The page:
Tax Deductions vs Tax Credits
There are two categories of people during the beginning months of the year; those that have already done their taxes, and those that are about to do their taxes. Part of the process is looking for ways to reduce your tax bill. Two major categories of ways to reduce what you owe the government are tax deductions and tax credits. While they sound similar, and they both reduce the amount you must pay, there is a significant difference between tax deductions vs tax credits.
A tax deduction reduces your taxable income. For example, if your income during a year is $80,000 but you have $5,000 in deductions then the income you will be taxed on is $75,000. The reduction in the amount of taxes owed will be a percentage of the deduction.
Here’s how it works:
If your effective tax rate is 20% with $80,000 in taxable income, your tax bill would be $16,000. After the tax deduction, with an effective tax rate of 20% and $75,000 in taxable income, your tax bill would now be $15,000.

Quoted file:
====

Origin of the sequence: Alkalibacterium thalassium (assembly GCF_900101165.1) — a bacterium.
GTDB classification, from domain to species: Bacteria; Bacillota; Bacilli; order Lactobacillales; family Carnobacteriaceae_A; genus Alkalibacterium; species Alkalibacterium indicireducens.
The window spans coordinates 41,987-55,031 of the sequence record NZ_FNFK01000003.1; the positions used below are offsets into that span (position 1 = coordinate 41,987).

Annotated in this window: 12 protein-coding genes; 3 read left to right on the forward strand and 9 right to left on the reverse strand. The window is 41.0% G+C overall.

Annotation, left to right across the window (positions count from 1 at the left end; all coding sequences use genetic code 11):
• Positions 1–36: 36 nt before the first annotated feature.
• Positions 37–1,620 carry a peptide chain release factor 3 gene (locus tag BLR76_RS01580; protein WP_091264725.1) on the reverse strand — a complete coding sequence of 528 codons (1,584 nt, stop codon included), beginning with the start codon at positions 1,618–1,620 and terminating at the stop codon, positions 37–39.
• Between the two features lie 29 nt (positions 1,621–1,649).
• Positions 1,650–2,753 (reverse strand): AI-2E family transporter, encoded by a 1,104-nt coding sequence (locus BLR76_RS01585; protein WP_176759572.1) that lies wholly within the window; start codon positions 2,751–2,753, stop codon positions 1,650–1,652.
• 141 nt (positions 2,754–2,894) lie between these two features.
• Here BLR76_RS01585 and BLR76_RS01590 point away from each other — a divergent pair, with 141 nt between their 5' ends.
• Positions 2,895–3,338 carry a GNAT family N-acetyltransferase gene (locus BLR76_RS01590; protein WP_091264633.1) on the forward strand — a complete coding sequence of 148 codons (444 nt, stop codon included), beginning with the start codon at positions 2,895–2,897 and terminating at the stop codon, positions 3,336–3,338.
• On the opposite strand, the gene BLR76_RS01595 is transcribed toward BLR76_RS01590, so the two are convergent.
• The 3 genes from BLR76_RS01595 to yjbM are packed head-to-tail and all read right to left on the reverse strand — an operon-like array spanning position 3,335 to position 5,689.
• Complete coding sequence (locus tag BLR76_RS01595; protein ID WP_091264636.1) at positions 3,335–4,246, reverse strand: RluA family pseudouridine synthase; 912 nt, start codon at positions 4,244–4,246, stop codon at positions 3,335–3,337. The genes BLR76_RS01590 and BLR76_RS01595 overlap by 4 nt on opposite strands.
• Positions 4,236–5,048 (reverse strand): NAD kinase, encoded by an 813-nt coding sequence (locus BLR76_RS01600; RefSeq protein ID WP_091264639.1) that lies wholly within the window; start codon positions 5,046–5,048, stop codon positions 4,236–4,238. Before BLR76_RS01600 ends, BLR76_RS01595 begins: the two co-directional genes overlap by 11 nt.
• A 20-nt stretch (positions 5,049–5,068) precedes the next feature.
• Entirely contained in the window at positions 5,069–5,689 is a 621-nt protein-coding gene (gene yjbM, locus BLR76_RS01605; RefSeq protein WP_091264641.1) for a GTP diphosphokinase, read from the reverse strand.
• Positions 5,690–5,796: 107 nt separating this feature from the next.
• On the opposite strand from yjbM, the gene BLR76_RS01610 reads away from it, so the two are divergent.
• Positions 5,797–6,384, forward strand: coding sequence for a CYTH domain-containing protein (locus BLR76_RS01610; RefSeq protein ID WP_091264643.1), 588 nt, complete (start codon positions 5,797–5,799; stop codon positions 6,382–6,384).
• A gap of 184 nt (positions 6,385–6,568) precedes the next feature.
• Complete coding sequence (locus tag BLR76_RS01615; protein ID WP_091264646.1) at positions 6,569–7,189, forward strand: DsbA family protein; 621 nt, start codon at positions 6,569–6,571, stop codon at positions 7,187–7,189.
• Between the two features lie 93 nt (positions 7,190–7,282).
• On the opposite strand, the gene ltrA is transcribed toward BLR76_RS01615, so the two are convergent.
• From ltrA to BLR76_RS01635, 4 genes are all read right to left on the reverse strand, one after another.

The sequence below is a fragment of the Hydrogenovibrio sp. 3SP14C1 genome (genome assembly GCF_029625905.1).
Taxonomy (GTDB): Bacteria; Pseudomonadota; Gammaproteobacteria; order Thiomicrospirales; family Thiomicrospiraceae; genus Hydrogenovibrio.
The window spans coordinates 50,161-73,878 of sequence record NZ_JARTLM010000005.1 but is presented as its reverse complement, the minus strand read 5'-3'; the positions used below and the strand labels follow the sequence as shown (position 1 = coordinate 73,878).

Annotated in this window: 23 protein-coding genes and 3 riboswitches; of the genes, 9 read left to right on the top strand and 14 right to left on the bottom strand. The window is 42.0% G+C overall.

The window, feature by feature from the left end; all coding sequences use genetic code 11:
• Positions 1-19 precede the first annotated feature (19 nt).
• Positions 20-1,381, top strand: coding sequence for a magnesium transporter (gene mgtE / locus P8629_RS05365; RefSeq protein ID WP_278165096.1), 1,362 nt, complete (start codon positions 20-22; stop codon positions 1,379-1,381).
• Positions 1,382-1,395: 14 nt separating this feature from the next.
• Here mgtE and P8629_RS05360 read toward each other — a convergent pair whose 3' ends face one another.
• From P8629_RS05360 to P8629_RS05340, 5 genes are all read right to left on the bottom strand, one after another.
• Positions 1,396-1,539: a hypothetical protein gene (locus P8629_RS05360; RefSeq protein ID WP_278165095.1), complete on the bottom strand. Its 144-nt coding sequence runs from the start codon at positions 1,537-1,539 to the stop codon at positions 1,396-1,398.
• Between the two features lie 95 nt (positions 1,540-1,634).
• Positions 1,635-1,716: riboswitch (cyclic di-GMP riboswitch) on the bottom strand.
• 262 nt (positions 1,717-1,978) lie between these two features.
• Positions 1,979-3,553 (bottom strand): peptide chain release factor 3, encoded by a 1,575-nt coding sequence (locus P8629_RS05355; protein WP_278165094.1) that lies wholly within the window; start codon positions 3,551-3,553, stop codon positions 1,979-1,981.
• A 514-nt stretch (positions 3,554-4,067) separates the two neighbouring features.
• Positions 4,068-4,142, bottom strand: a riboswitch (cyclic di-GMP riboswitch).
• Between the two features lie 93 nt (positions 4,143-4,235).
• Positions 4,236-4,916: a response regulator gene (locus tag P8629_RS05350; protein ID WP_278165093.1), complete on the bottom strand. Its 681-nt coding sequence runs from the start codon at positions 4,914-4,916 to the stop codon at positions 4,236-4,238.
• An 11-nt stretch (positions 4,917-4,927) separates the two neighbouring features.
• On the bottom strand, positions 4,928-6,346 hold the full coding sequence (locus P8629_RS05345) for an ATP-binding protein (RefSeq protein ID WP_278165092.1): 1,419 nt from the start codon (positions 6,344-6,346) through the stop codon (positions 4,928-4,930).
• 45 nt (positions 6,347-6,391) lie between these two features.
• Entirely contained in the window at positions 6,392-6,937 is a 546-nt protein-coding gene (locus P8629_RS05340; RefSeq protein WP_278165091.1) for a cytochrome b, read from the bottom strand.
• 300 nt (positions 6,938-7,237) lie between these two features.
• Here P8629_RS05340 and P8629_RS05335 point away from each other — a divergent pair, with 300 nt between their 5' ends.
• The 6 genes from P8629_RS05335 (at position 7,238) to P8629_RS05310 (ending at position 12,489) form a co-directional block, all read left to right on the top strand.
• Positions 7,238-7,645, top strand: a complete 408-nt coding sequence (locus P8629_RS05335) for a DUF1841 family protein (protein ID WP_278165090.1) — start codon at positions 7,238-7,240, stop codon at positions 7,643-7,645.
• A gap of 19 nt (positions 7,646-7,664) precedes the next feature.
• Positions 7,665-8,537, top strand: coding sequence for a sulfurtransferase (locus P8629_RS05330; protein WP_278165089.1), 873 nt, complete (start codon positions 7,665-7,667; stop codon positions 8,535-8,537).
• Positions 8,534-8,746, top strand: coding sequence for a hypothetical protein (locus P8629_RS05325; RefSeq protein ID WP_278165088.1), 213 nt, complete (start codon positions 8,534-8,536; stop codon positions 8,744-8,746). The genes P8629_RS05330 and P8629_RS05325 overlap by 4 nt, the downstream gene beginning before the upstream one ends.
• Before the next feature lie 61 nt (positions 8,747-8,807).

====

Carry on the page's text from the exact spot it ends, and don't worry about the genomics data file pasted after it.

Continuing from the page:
Your tax deduction of $5000 results in your tax bill being reduced by $1000.
Examples of tax deductions:
- Student Loan Interest: interest paid on student loans
- Mortgage Interest: interest paid on a primary home mortgage
- Charitable Donations: donations made to charitable organizations
A tax credit directly reduces your tax bill by the amount of the credit. We’ll use the same example of $80,000 of taxable income and the same effective tax rate. But instead of a tax deduction, let’s say it’s a $5000 tax credit.
Here’s how it works:
With an effective tax rate of 20%, the initial tax bill is again $16,000. But with the tax credit, you subtract the entire amount of the credit. Your $16,000 tax bill is now $11,000.
Your tax credit of $5000 results in your tax bill being reduced by $5000.
Examples of tax credits:
- The American Opportunity Tax Credit: Cost of higher education
- The Child And Dependent Care Credit: Expenses paid for the care of qualified children
The tax code provides many ways to reduce your tax bill. Knowing what they are, and the different way they can affect your overall taxes owed will help you file an accurate return in which you do not overpay your fair share to the government.